5 Things You Should Do with Your CPF When You Start Working

16 May 2018 
SOURCE: Bank Bazaar.sg

What does starting your first full-time job entail? Finding your place at work? Earning your own keep? The first step to adulting?

Besides that, you now have a CPF, which you can grow and use for home purchase, medical bills, education, investment, and retirement.

Unfortunately, many people in their 20s and even in their 30s do not take a second look at their CPF. You may hear some of them say, “It’s money I cannot touch.”, “It’s as good as not my money.”, “CPF is to leave there until I am old.”

But do you know that your actions RIGHT NOW can make a huge difference to how much nest egg you would have in your CPF when you retire years later?

If you want to have 10%, 20%, or even more than 50% more money just in your CPF when you retire, you have to read this.

If you’re wondering what you can do with your CPF when you start working, these 5 things will help you get started

1. Buy additional private insurance coverage with your Medisave
When you and your employer contribute to your CPF, a part of it (8% of wage assuming you are under age 35) is allocated to your Medisave.

You can use your Medisave to pay for medical care, such as in-patient hospitalisation, day surgeries, treatment of chronic conditions, and rehabilitative care. Not only that, you can also use it to purchase additional private insurance coverage under the Integrated Medishield Plans.

As long as you are a Singaporean or Permanent Resident, you will be covered under MediShield Life. It is a basic health insurance plan that helps to pay for large hospital bills and selected costly outpatient treatments, such as dialysis and chemotherapy for cancer.

Related: Do You Need Health Insurance, Even with MediShield Life?

However, the benefits of MediShield Life are calculated based on the costs in Class B2/C wards in public hospitals. It would likely not be enough if you choose to stay in Class A/B1 wards or private hospitals. You would also have to pay deductible and co-insurance.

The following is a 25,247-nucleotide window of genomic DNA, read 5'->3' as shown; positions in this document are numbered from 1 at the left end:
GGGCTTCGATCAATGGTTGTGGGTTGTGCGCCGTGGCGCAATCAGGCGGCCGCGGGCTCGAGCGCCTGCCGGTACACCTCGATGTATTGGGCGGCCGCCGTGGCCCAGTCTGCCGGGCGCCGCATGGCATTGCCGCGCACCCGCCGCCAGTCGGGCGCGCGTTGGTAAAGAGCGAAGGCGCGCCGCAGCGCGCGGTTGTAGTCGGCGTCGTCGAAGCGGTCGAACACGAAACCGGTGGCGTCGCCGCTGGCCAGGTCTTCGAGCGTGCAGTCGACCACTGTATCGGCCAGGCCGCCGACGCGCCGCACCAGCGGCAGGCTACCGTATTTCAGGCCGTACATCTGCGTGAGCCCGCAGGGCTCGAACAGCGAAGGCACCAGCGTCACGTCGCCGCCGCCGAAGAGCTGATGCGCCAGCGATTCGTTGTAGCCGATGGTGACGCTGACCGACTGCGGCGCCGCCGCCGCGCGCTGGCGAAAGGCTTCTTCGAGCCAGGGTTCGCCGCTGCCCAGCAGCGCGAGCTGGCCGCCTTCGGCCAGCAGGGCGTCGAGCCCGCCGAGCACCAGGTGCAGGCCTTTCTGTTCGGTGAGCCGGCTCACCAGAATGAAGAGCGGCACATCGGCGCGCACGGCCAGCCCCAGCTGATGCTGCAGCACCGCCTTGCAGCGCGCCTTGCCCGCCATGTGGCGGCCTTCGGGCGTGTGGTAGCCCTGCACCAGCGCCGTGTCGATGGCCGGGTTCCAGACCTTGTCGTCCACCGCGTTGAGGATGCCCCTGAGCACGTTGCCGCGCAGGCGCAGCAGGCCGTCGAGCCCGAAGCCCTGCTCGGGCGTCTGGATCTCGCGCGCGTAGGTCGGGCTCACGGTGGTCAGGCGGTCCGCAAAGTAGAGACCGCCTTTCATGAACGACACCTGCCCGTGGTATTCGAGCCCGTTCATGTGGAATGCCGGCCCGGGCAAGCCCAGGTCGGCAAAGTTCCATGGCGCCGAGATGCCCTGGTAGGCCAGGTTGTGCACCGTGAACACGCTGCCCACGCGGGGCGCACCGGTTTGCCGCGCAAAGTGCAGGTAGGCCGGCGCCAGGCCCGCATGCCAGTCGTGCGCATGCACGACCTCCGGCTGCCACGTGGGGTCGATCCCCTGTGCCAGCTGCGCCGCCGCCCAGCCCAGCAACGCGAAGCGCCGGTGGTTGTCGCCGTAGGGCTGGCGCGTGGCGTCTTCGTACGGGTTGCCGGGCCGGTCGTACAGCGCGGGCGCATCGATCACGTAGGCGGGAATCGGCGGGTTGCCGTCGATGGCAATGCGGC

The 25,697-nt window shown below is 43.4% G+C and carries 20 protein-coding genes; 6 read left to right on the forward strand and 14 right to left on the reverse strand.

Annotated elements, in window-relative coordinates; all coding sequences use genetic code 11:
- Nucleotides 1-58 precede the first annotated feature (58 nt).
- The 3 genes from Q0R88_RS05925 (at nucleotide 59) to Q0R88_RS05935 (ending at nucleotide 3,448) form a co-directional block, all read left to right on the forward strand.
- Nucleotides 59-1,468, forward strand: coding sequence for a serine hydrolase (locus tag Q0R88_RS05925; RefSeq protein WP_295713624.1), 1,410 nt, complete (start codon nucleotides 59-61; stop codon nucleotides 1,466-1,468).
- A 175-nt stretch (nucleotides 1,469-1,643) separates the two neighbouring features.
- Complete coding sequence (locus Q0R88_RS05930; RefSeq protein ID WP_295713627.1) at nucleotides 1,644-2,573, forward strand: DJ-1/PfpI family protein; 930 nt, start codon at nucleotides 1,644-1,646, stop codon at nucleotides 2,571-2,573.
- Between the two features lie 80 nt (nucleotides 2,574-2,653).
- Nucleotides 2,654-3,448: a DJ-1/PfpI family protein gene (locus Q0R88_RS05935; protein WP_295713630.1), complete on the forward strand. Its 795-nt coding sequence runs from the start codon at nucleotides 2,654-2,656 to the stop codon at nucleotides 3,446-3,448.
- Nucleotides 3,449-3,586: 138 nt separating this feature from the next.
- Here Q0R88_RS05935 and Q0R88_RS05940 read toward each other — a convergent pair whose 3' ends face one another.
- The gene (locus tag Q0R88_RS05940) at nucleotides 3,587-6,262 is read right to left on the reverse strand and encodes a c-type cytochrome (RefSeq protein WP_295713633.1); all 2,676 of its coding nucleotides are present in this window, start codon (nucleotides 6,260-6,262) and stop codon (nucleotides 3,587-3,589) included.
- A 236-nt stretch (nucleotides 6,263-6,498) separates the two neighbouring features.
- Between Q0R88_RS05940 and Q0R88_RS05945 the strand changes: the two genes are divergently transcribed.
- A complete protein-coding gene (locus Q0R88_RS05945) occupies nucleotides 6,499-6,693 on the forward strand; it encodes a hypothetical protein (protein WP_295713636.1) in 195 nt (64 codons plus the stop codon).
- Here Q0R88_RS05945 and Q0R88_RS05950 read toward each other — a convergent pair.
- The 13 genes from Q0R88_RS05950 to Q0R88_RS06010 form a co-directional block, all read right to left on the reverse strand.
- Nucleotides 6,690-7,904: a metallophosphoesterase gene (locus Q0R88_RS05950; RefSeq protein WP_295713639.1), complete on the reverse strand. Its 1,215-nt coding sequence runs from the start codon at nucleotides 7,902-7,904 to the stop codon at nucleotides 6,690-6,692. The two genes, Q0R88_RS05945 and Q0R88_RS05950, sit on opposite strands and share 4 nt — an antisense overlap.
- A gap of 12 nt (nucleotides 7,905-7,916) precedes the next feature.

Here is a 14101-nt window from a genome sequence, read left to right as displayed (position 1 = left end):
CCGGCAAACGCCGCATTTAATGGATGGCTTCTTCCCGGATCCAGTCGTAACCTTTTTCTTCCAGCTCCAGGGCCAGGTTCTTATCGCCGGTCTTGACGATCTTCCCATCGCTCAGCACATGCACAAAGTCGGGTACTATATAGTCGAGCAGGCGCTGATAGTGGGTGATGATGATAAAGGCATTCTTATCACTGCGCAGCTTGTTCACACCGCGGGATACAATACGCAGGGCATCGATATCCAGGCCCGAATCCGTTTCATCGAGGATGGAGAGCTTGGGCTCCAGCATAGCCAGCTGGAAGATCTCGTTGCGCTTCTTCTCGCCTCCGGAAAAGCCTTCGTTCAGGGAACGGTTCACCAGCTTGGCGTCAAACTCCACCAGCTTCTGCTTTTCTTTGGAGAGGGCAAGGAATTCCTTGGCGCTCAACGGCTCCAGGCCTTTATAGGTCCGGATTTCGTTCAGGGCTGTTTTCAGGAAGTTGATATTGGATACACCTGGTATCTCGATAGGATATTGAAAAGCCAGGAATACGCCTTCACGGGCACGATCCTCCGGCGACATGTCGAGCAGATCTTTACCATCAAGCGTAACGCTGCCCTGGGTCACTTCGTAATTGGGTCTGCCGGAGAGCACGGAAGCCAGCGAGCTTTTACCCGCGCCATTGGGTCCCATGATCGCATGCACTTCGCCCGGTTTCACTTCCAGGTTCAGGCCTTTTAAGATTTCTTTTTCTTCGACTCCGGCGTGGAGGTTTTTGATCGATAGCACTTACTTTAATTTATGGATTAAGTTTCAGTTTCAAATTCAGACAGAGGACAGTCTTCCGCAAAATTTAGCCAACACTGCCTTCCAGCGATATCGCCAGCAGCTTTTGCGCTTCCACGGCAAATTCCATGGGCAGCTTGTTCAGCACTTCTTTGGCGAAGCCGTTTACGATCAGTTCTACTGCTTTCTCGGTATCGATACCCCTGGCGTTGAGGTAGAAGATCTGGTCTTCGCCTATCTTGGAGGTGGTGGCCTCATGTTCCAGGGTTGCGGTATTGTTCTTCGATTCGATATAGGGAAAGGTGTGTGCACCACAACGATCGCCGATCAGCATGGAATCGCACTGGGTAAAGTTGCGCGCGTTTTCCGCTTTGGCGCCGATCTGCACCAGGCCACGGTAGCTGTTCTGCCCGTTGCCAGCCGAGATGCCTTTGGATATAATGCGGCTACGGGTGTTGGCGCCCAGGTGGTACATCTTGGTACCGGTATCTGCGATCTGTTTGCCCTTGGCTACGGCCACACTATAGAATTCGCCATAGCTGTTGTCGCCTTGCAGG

Hence, if you prefer to stay in Class A/B1 wards or private hospitals, you can purchase additional private insurance and pay, up to a cap, via your Medisave. With the introduction of the new co-payment rules for Integrated Shield Plans, you should also be prepared to pay at least 5% of your hospital bills, capped at a minimum of S$3,000 a year. 

2. Optimise your CPF
This is the part that most young Singaporeans neglect. You can actually transfer Ordinary Account funds you don’t need to your Special Account to earn higher interest.

Here’s how much interest you get for each account:

Ordinary account: 2.5 to 3.5% per annum (p.a.)
Medisave and Special accounts: 4 to 5% p.a.

The interest rates include an additional 1% p.a. on the first $60,000 of your combined balances (with up to $20,000 from the Ordinary Account).

So, if you have set aside enough money for housing, insurance, and education in your Ordinary Account, you can transfer extra funds to your Special Account to earn more compounding interest for retirement and investment. However, it’s important to note that the transfer is irreversible.

3. Top up Special Account for tax relief
Besides transferring funds from your Ordinary Account to your Special Account, you can also do a direct cash top-up for your Special Account. That gives you tax relief equivalent to the amount of cash top-ups made, up to S$7,000 per calendar year.

Related: Add to Your SRS Before the Year is Over

4. Give your parents allowance via CPF
If your parents are still working and are not tight on cash, you can consider using the monthly allowance you are planning to give them to top up their Special or Retirement Accounts.

That way, the money can grow risk-free with compounding interest and you can enjoy additional tax relief of up to $7,000 per calendar year.

Related: Why You Should Make a Voluntary CPF Contribution and How to Do it in 4 Simple Steps

5. Invest with your CPF
You can also use your Ordinary or Special Account for investments in products like Exchange Traded Funds (ETFs), annuities, bonds, and unit trusts.

To make an investment using your CPF savings, you need to:

  • Be at least 18 years old;
  • Not be an undischarged bankrupt; and
  • Have more than $20,000 in your Ordinary Account and/or more than $40,000 in your Special Account
You can use funds from your Ordinary Account only for investments under the CPFIS-OA scheme and funds from your Special Account only for investments under CPFIS-SA. You cannot combine them to invest in one product.

Investment profits, the interest earned from investments and dividends are not withdrawable but the good news is, they are also not taxable. You can find out more here and here.

Now that you know what you can do with your CPF, don’t just let it idle in your CPF accounts. Do something about it today!

This article was first published on BankBazaar.sg​.

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